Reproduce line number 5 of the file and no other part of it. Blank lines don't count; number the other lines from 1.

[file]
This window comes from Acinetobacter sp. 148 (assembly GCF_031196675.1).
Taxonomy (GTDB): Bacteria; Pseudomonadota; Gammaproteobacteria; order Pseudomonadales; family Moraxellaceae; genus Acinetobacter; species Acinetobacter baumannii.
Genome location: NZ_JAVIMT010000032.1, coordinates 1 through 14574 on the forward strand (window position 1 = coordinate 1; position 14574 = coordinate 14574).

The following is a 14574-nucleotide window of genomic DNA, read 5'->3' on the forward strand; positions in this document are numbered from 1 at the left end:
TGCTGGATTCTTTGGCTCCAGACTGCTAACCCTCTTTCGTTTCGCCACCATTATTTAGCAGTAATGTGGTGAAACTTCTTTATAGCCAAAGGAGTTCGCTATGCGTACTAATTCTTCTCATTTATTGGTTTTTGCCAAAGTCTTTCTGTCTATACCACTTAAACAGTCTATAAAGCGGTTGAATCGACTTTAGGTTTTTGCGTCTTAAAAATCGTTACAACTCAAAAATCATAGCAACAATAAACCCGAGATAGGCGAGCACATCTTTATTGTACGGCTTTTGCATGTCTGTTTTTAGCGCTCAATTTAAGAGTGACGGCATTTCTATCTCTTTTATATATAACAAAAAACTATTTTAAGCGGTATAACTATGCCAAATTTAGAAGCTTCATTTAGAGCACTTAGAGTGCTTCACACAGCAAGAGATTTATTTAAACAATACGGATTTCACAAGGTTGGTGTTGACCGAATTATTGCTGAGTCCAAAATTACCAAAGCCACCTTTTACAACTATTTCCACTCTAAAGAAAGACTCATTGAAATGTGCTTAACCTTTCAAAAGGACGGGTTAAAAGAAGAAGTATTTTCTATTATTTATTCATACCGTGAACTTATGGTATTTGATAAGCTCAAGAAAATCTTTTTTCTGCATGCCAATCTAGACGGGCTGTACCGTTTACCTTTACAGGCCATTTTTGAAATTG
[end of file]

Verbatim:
TGCTGGATTCTTTGGCTCCAGACTGCTAACCCTCTTTCGTTTCGCCACCATTATTTAGCAGTAATGTGGTGAAACTTCTTTATAGCCAAAGGAGTTCGCTATGCGTACTAATTCTTCTCATTTATTGGTTTTTGCCAAAGTCTTTCTGTCTATACCACTTAAACAGTCTATAAAGCGGTTGAATCGACTTTAGGTTTTTGCGTCTTAAAAATCGTTACAACTCAAAAATCATAGCAACAATAAACCCGAGATAGGCGAGCACATCTTTATTGTACGGCTTTTGCATGTCTGTTTTTAGCGCTCAATTTAAGAGTGACGGCATTTCTATCTCTTTTATATATAACAAAAAACTATTTTAAGCGGTATAACTATGCCAAATTTAGAAGCTTCATTTAGAGCACTTAGAGTGCTTCACACAGCAAGAGATTTATTTAAACAATACGGATTTCACAAGGTTGGTGTTGACCGAATTATTGCTGAGTCCAAAATTACCAAAGCCACCTTTTACAACTATTTCCACTCTAAAGAAAGACTCATTGAAATGTGCTTAACCTTTCAAAAGGACGGGTTAAAAGAAGAAGTATTTTCTATTATTTATTCATACCGTGAACTTATGGTATTTGATAAGCTCAAGAAAATCTTTTTTCTGCATGCCAATCTAGACGGGCTGTACCGTTTACCTTTACAGGCCATTTTTGAAATTG